Monday, November 8, 2010

Margaret Mitchell and Gone With the Wind


In a week moment, I have written a book. . .

 - Margaret Mitchell, in a 1935 letter, a year before the 1936 publication of Gone With the Wind.
Well fiddle-dee-dee, Scarlett O’Hara.  Today is the 110th anniversary of the birth of Margaret Mitchell, author of Gone With the Wind.  Margaret Mitchell was born on November 8, 1900 in Atlanta, Georgia.   As a child, she was enthralled by the harrowing tales told to her by elderly survivors of the American Civil War.  Known as Peggy Mitchell, she grew up to become a features writer for the Atlanta Journal.

In 1926, Mitchell left the Atlanta Journal to tend to an injured ankle.  She wound up writing an epic novel of the Civil War.  The book that Margaret Mitchell wrote "in a week moment" became an instant success and earned a Pulitizer Prize for its relucant scribe.  Gone With the Wind was initially titled Another Day and then Tomorrow is Another Day.  Its feisty heroine was originally called Pansy O'Hara.  Thank goodness, that name was changed to Scarlett.  Imagine Rhett and Pansy.  Ugh!

In August of 1949, Margaret Mitchell was struck by a car while crossing Peachtree Street in Atlanta with her husband, John Marsh. The couple were on their way to see the British film A Canterbury Tale at The Peachtree Art Theatre. Mitchell never regained consciousness and died five days later on August 16, 1949. She was 48 years old.

I first read Gone With the Wind as a teenager and I was captivated by the sweeping saga of the Old South and the adventures of the headstrong Scarlett O'Hara and that dashing rogue, Rhett Butler.  As the years passed, I developed some serious qualms abut the novel.  It seems to sympathize with the system of slavery in the South and portrays it in a positive light.  I find this very disturbing.  I know Gone With the Wind isn't Uncle Tom's Cabin but . . .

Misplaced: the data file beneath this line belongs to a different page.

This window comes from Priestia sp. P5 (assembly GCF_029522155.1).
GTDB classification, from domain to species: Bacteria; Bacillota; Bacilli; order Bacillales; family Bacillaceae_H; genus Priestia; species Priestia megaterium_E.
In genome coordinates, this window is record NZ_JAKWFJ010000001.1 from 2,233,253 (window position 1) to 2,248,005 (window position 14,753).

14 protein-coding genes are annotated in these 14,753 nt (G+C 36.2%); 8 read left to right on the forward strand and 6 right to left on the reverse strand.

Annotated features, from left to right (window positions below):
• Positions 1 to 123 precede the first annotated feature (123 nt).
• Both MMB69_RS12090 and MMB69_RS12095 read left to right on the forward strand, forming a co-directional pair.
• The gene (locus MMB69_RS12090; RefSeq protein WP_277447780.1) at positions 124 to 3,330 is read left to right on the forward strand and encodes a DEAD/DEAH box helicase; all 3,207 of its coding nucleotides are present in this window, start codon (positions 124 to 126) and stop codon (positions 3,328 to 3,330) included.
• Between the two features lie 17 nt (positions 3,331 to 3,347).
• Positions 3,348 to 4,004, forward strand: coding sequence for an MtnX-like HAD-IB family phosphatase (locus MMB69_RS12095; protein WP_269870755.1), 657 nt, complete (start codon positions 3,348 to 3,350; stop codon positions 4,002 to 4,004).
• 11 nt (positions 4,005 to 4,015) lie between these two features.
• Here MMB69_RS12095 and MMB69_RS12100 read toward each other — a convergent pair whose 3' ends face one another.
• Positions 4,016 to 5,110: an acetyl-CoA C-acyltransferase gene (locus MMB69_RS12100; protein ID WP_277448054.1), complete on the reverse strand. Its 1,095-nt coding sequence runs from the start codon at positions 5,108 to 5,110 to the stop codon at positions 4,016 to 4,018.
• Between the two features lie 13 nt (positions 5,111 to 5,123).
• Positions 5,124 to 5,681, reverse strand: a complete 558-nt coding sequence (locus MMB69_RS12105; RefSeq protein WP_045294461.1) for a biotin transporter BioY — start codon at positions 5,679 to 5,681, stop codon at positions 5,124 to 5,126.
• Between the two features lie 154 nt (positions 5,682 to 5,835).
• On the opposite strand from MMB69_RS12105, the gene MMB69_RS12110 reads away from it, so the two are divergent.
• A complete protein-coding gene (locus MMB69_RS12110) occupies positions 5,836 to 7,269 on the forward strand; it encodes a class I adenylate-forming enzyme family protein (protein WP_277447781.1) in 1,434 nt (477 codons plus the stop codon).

To watch a video of Vivien Leigh as Scarlett O’Hara in the acclaimed 1939 movie version of Gone With the Wind (it won 10 Academy Awards), click on the link below.

Bram Stoker, the author of Dracula was born on this day in 1847.  He was born Abraham Stoker in Clontarf, Dublin, a coastal suburb just north east of Dublin city in Ireland.  Stoker had a keen interest in the theatre and worked as a journalist an drama critic for the Dublin Evening News.  In 1878, he married Florence Balcombe, the former girlfriend of fellow Irishman Oscar Wilde.  The couple moved to London where Stoker became manager of actor Henry Irving's Lyceum Theatre.

Although Bram Stoker wrote several works of fiction and non-fiction, he is renowned as the author of the classic 1897 Gothic horror novel, Dracula, and will be forever remembered as the father of vampire fiction.  He died in London on April 20, 1912 at the age of 64.  Were he alive today, I can't help wondering what he would think of the vampire books and movies that are so popular with contemporary youth, especially the Twilight series.

To watch a video of the trailer for the 1931 film Dracula, click on the link below.


Here is a sentence that uses all 26 letters of the alphabet.

The quick brown fox jumps over the lazy dog.


Football (CFL)

The Toroto Argonauts gained playoff momentum by winning a "nothing game" in Montreal yesterday. They rolled passed the Alouettes at Molson Stadium by a score of 30-4 to finish the 2010 season with a 9-9 record.  Now they have a playoff date with the Hamilton Tiger-Cats at Ivor Wynne Stadium on Sunday

One thing is certain.  The Argos will need solid, dependable quatterbacking if thy want to get past the Tabbies, the kind not provided by their regular quarterback. Cleo Lemon has not played well this season, to say the least.  After starting the game in Montreal yesterday, he was replaced by Dalton Bell.   Bell completed 16-of- 27 passes for 229 yards.  With the Argos leading 27-4, Burlington native Danny Branagan came into the game and became the first Canadian quarterback to play for the Argos in years.


The Toronto Blue Jays parted ways with closer Kevin Gregg on Thursday. The 32-year-old right-handed pitcher was given a $750,000 (U.S.) buyout.  Gregg had a record of 37 saves in 43 chances this season.  His ERA was 3.51.  That's not a bad record and Gregg's performance during the latter part of the season improved.  However, I do not think he will ever be the closer the Blue Jays need to compete in the playoffs and the World Series.  The Jays have not ruled out his return in 2011.

- Joanne

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